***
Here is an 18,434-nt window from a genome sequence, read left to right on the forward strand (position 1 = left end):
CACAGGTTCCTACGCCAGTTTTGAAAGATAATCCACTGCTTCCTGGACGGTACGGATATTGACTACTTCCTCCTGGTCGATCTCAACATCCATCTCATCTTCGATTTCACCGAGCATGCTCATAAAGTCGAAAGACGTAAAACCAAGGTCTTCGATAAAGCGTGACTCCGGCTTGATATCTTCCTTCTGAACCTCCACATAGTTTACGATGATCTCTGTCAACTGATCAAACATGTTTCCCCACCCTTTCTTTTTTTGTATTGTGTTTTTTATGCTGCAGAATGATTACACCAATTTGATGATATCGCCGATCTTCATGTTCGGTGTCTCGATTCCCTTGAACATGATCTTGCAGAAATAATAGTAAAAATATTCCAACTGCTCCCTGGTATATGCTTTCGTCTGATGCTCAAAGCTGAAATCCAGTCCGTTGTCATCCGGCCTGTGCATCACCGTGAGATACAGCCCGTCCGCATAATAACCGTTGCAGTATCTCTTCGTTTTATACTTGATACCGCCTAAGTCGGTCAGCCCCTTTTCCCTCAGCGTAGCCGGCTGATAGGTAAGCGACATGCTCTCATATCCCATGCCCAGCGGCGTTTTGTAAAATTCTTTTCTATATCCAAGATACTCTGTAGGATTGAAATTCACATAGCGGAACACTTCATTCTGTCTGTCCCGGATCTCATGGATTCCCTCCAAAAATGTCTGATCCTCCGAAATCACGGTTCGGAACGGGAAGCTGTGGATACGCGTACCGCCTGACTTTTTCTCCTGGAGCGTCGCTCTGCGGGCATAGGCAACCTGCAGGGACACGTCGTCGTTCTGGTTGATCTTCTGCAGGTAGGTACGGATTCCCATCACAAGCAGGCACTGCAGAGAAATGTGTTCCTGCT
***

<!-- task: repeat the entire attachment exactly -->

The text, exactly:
Here is an 18,434-nt window from a genome sequence, read left to right on the forward strand (position 1 = left end):
CACAGGTTCCTACGCCAGTTTTGAAAGATAATCCACTGCTTCCTGGACGGTACGGATATTGACTACTTCCTCCTGGTCGATCTCAACATCCATCTCATCTTCGATTTCACCGAGCATGCTCATAAAGTCGAAAGACGTAAAACCAAGGTCTTCGATAAAGCGTGACTCCGGCTTGATATCTTCCTTCTGAACCTCCACATAGTTTACGATGATCTCTGTCAACTGATCAAACATGTTTCCCCACCCTTTCTTTTTTTGTATTGTGTTTTTTATGCTGCAGAATGATTACACCAATTTGATGATATCGCCGATCTTCATGTTCGGTGTCTCGATTCCCTTGAACATGATCTTGCAGAAATAATAGTAAAAATATTCCAACTGCTCCCTGGTATATGCTTTCGTCTGATGCTCAAAGCTGAAATCCAGTCCGTTGTCATCCGGCCTGTGCATCACCGTGAGATACAGCCCGTCCGCATAATAACCGTTGCAGTATCTCTTCGTTTTATACTTGATACCGCCTAAGTCGGTCAGCCCCTTTTCCCTCAGCGTAGCCGGCTGATAGGTAAGCGACATGCTCTCATATCCCATGCCCAGCGGCGTTTTGTAAAATTCTTTTCTATATCCAAGATACTCTGTAGGATTGAAATTCACATAGCGGAACACTTCATTCTGTCTGTCCCGGATCTCATGGATTCCCTCCAAAAATGTCTGATCCTCCGAAATCACGGTTCGGAACGGGAAGCTGTGGATACGCGTACCGCCTGACTTTTTCTCCTGGAGCGTCGCTCTGCGGGCATAGGCAACCTGCAGGGACACGTCGTCGTTCTGGTTGATCTTCTGCAGGTAGGTACGGATTCCCATCACAAGCAGGCACTGCAGAGAAATGTGTTCCTGCT